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14 Articles in Volume 12, Issue #2
Chronic Pain in the Elderly: Special Challenges
Chronic Pain School
Diagnosis and Management Of Myofascial Pain Syndrome
ECG Screening Prior to Initiating Methadone: Is it Really Necessary?
HCG and Testosterone
How to Manage Unmotivated Pain Patients
March 2012 Pain Research Updates
Methadone for Pain Management
PPM Editorial Board Discusses Methadone Prescription Safety Measures
PPM Launches Online Opioid Calculator
Spontaneous Low Back Pain, Radiculopathy, And Weakness in a 28-Year-Old
Tapering a Patient Off Opioids
The Comorbidity of Chronic Pain and Mental Health Disorders: How to Manage Both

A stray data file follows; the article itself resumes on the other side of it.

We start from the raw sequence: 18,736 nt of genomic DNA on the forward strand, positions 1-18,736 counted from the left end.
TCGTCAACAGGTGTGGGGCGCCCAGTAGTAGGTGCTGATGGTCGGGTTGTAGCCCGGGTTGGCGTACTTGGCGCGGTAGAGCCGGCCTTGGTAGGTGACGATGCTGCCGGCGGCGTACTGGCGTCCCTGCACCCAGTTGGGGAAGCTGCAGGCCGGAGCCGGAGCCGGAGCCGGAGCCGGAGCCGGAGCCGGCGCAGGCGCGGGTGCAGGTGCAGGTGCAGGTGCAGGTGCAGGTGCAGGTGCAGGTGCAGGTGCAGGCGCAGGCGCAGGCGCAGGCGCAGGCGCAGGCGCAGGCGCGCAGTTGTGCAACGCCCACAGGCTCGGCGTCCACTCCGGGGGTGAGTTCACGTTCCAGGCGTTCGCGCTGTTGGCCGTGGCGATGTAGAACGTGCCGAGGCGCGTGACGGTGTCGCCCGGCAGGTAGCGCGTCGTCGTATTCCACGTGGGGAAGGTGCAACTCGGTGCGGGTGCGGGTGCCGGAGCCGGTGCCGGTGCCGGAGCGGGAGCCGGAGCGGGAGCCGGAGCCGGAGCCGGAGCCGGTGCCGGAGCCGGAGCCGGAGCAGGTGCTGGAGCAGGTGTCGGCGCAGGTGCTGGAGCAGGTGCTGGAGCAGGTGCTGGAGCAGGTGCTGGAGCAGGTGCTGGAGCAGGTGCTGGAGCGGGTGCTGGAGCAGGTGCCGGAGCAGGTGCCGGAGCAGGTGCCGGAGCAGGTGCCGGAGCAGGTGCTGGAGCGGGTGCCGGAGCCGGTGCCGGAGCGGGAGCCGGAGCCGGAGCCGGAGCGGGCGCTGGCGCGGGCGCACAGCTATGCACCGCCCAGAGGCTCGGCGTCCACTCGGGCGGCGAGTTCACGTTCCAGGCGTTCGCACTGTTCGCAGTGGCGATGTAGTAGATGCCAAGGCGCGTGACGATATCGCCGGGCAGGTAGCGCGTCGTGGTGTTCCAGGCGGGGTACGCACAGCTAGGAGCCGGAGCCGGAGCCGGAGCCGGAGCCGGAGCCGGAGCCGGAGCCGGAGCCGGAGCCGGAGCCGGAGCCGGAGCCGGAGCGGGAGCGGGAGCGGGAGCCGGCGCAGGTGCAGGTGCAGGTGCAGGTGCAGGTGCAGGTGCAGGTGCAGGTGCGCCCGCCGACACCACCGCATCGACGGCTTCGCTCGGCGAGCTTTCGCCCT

What Are Best Safety Practices For Use of Methadone In the Treatment Of Pain?

The Comorbidity of Chronic Pain and Mental Health Disorders: How to Manage Both

Part 3 of a three-part series examines the interdisciplinary treatment of comorbid pain and mental health disorders.

One of the most successful treatment models for comorbid pain and mental health disorders is a program based on the biopsychosocial model, which takes into account physical, mental health, and social issues. There is a great deal of evidence showing the effectiveness of this treatment model for musculoskeletal pain, temporomandibular disorder (TMD), headaches, and widespread pain and fibromyalgia.1

Functional Restoration
One of the earliest biopsychosocial treatment programs—functional restoration—was designed to address the problems encountered by patients with chronic occupational musculoskeletal disorders. Functional restoration is implemented by an interdisciplinary team of healthcare professionals operating together to achieve a unified treatment plan that is individualized to patient needs. The team is led by a supervising physician who coordinates patient care with an emphasis on return to function.